If you’ve ever been attracted to the mysterious charm of tarot cards, you’re not alone. They are a great source to get you closer to the truth and clarity.
Tarot cards have long been used to provide guidance and reflection. However, understanding tarot can seem daunting.
This guide is here to help explore everything from the free tarot card reading process to the tarot decks and their structure. Let’s dive in.
Tarot Basics: The Deck and Its Structure
A tarot deck uses 78 distinct cards to tell its stories. These 78 cards are split into two main sections: the Major Arcana and the Minor Arcana.
Let’s first talk about Major Arcana. It consists of 22 significant cards. Each card symbolizes important events or phases in our spiritual journey. The story starts with The Fool and ends with The World, capturing the essence of life’s spiritual path.
On the other hand, we have the Minor Arcana. It’s a bigger group with 56 cards, and they’re separated into four suits: Cups, Pentacles, Swords, and Wands.
Unlike the Major Arcana, the Minor Arcana focuses on our day-to-day lives. It deals with everyday happenings and personal feelings or influences.
In each suit, you’ll find ten cards with numbers and four additional court cards.
Types of Tarot Decks
Different tarot decks exist, each with unique artwork and themes, yet most retain the core structure of 22 Major Arcana and 56 Minor Arcana.
Typically, the Rider-Waite-Smith deck, known for its clear imagery, is excellent for beginners.
The Thoth Tarot, filled with astrological and magical symbolism, suits experienced readers.
Furthermore, the Marseille Tarot is one of the oldest decks and features a minimalistic design that challenges readers to rely more on their intuition.
How to Choose Your Tarot Deck
Choosing a tarot deck that resonates with you can enhance your tarot reading experience. Here’s a simple guide on how to select your deck:
1. Research Different Decks
Start by familiarizing yourself with various types of decks. Understand their thematic emphasis and appreciate their artistic style.
2. Look for Visual Appeal
The imagery and symbolism of your tarot deck should resonate with you. Look for a deck that captivates your senses and draws you in.
3. Consider the Complexity
Starting with a simpler deck like the Rider-Waite-Smith deck might be beneficial if you’re a beginner. Its clear imagery and narrative will make your initial journey into tarot smoother.
4. Take Your Time
Choosing a tarot deck is a personal process. Don’t rush it. Some believe that your first deck should be a gift. However, it’s perfectly okay to buy one yourself. What matters is that the deck feels right to you and that you connect with it.
Interpreting the Tarot: Meanings and Symbolism
Interpreting tarot is an art that transcends literal meanings. Each card carries rich symbolism rooted in cultural, historical, or mythical references. The cards have upright and reversed meanings,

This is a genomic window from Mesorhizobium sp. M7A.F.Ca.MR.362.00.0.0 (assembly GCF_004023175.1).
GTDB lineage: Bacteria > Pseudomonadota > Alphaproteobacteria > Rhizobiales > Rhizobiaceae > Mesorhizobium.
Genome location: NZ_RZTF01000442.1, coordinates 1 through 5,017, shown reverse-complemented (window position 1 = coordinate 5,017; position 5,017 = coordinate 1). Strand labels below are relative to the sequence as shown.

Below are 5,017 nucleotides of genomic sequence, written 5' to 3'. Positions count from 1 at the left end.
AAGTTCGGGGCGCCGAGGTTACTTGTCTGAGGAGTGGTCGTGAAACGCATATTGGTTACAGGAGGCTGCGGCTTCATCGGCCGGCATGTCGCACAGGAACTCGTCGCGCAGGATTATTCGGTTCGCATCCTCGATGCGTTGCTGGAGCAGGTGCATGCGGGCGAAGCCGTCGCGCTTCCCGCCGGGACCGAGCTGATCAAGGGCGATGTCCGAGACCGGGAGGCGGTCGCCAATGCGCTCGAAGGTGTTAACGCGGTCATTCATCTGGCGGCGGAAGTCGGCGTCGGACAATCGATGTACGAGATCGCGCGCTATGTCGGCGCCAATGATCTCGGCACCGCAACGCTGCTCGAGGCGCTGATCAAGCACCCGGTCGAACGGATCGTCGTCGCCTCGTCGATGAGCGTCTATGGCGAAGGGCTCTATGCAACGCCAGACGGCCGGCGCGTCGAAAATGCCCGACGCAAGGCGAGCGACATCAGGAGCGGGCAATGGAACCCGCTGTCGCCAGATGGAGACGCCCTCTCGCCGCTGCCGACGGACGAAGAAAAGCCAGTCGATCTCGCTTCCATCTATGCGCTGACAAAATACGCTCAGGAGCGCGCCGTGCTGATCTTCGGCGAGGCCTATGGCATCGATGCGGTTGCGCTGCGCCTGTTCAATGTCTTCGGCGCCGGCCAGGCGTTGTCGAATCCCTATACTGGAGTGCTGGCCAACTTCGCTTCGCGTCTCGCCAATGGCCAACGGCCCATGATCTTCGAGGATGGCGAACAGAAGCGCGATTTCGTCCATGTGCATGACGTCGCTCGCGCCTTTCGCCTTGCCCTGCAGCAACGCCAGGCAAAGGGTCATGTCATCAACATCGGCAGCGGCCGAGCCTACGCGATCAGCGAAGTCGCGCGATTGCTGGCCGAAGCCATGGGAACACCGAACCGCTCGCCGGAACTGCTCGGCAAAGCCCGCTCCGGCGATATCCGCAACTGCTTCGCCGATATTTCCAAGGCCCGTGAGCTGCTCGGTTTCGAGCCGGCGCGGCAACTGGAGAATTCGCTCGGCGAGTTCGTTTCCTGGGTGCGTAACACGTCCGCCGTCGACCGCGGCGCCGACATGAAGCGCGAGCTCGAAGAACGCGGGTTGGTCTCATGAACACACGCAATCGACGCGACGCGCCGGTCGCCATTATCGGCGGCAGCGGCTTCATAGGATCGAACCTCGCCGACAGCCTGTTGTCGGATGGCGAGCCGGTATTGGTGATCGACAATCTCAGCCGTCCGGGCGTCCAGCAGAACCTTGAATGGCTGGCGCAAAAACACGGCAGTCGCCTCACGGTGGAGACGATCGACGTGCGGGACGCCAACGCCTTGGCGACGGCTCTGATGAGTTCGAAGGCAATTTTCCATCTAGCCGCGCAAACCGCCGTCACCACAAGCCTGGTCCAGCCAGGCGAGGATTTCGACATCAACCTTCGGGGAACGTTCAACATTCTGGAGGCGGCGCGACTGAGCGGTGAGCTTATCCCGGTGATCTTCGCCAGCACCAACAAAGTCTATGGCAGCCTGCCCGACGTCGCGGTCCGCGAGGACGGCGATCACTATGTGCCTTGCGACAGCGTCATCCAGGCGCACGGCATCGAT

Offering insights into various situations. However, the meaning can change depending on the context of the question and the reader’s intuition.
For example, The Fool indicates new beginnings when upright but may suggest recklessness when reversed. On the other hand, the Death card signifies transformation and new beginnings instead of physical death.
The Process of Tarot Reading
Tarot reading is an intuitive process. To read a tarot card, begin by formulating a straightforward question or intention, shuffle the deck, and draw the cards.
You can use different spreads, from a one-card draw to complex layouts like the Celtic Cross spread.
Moreover, the position of each card in the spread and the surrounding cards influence its interpretation, creating a narrative thread in the reading.
Examples of Tarot Cards
If you’re new to tarot, some practical examples can help you grasp the layered meanings of the cards. Let’s consider a few cards from the widely-adopted Rider-Waite-Smith deck:
The Magician: When upright, The Magician symbolizes power, manifestation, and resourcefulness. It’s a positive indicator of your innate ability to achieve your objectives. However, when reversed, The Magician could imply manipulation or trickery.
The High Priestess: The High Priestess is upright and embodies intuition, mystery, and a subconscious mind. It’s a reminder to trust your instincts. However, this card may represent withheld secrets or a disconnect from intuition in its reversed state.
The Hermit: In its upright position, It suggests introspection, soul-searching, and the pursuit of inner guidance. It’s a card for personal growth through solitude. Reversed, it can hint at excessive isolation or withdrawal from the world.
Ten of Swords: A card from the Minor Arcana, the Ten of Swords, when upright, signifies painful endings or deep wounds, indicating a challenging situation reaching its lowest point. Yet, it also signals the end of this tough cycle. In reverse, it might imply resilience, recovery, or a fear of disaster.
Understanding tarot card reading is like learning a new language that speaks in symbols, images, emotions, and experiences. It offers a mirror to our subconscious thoughts and feelings.
The path to mastering tarot may seem complicated, filled with symbolism and mystery, but each step brings you closer to personal insights and growth.
With various tarot decks available, each with its unique charm and complexity, you can choose the one that resonates most with you.
So, whether you’re seeking guidance, self-awareness, or merely intrigued by the mystical world of tarot, the cards hold a conversation with you.